About Me

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I'm an assistant professor of neuroscience at Washington State University in Vancouver, where I use tiny zebrafish (the size of an eyelash!) as a model system to study human hearing loss and how we can prevent it. I'm also a long-time Toastmaster and I teach communication workshops. This blog represents the merging of my two passions - science and communication, which has really become one central passion - the science of communication. There's a revolution in science right now...the idea that we scientists should sometimes leave the lab and talk about what we do, and why we do it, to real people. This blog looks at why we should do this, and how to actually talk about science with non-scientists (and with each other!). Portions of this blog are also featured on Qualia, the AAAS MemberCenter blog site.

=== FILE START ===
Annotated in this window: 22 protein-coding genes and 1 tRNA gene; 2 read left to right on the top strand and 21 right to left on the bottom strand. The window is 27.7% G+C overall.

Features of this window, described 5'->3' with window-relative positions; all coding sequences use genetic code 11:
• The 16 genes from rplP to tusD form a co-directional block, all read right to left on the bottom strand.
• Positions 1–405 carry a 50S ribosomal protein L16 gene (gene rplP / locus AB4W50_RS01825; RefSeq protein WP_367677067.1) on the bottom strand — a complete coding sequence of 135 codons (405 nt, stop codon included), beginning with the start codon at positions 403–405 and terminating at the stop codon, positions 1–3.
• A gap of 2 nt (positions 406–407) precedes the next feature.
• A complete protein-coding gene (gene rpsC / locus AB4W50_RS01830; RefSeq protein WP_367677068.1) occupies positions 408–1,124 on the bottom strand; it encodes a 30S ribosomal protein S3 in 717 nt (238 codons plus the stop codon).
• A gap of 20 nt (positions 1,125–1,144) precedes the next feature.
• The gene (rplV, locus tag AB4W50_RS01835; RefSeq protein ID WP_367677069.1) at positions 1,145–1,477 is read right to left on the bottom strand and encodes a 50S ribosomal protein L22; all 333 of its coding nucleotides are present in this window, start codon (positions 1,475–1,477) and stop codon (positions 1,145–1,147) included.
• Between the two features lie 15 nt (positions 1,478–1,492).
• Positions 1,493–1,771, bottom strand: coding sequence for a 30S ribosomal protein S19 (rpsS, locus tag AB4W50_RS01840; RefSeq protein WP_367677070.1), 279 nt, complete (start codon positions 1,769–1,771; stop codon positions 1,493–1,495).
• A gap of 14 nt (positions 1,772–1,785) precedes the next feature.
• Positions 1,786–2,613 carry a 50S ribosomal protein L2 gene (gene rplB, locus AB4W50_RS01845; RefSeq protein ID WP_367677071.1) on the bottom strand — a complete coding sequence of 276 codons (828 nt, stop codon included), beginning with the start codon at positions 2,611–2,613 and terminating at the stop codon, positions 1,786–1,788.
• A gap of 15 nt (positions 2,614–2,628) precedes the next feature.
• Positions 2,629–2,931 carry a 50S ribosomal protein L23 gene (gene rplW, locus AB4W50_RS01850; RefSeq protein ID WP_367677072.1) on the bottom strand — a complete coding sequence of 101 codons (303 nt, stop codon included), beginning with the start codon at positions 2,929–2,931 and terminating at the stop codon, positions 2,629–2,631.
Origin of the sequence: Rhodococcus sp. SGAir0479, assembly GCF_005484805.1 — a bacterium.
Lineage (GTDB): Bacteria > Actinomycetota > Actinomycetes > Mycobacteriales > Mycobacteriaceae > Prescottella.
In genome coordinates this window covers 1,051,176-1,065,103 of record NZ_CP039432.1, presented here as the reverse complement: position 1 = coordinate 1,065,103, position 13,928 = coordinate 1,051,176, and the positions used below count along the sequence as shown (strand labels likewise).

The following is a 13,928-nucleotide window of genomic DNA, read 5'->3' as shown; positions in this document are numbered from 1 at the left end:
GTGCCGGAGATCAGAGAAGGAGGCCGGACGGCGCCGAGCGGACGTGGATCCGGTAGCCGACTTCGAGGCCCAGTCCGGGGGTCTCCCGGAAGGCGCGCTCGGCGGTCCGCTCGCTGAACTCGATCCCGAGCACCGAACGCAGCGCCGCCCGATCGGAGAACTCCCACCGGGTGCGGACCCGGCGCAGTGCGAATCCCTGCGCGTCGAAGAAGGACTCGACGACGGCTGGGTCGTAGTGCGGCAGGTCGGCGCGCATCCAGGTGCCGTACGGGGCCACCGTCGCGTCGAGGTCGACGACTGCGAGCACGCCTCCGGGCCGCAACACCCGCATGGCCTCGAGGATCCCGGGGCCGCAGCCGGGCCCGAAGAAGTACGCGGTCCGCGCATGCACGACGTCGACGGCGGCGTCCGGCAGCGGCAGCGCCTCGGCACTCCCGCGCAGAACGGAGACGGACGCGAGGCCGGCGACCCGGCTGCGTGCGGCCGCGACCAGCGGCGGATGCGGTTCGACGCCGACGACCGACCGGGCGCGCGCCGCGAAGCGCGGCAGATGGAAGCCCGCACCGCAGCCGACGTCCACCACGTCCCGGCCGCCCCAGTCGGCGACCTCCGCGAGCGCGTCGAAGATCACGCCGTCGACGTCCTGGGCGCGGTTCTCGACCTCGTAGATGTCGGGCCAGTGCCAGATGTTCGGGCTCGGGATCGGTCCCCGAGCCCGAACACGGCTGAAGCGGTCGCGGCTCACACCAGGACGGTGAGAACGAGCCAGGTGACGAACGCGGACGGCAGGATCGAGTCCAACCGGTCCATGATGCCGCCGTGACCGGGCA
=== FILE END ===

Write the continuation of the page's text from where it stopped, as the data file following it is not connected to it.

Monday, May 2, 2011

What’s in a number?

We scientists love numbers…maybe it’s because we liked math when we were kids, or because we understand that putting a number to something is powerful-it allows us to understand the magnitude of something, or to make quantitative comparisons between things.  We can use numbers to calculate the distance to the moon, or compare the number of wolves in different populations across the western U.S. Really, the possibilities are almost endless!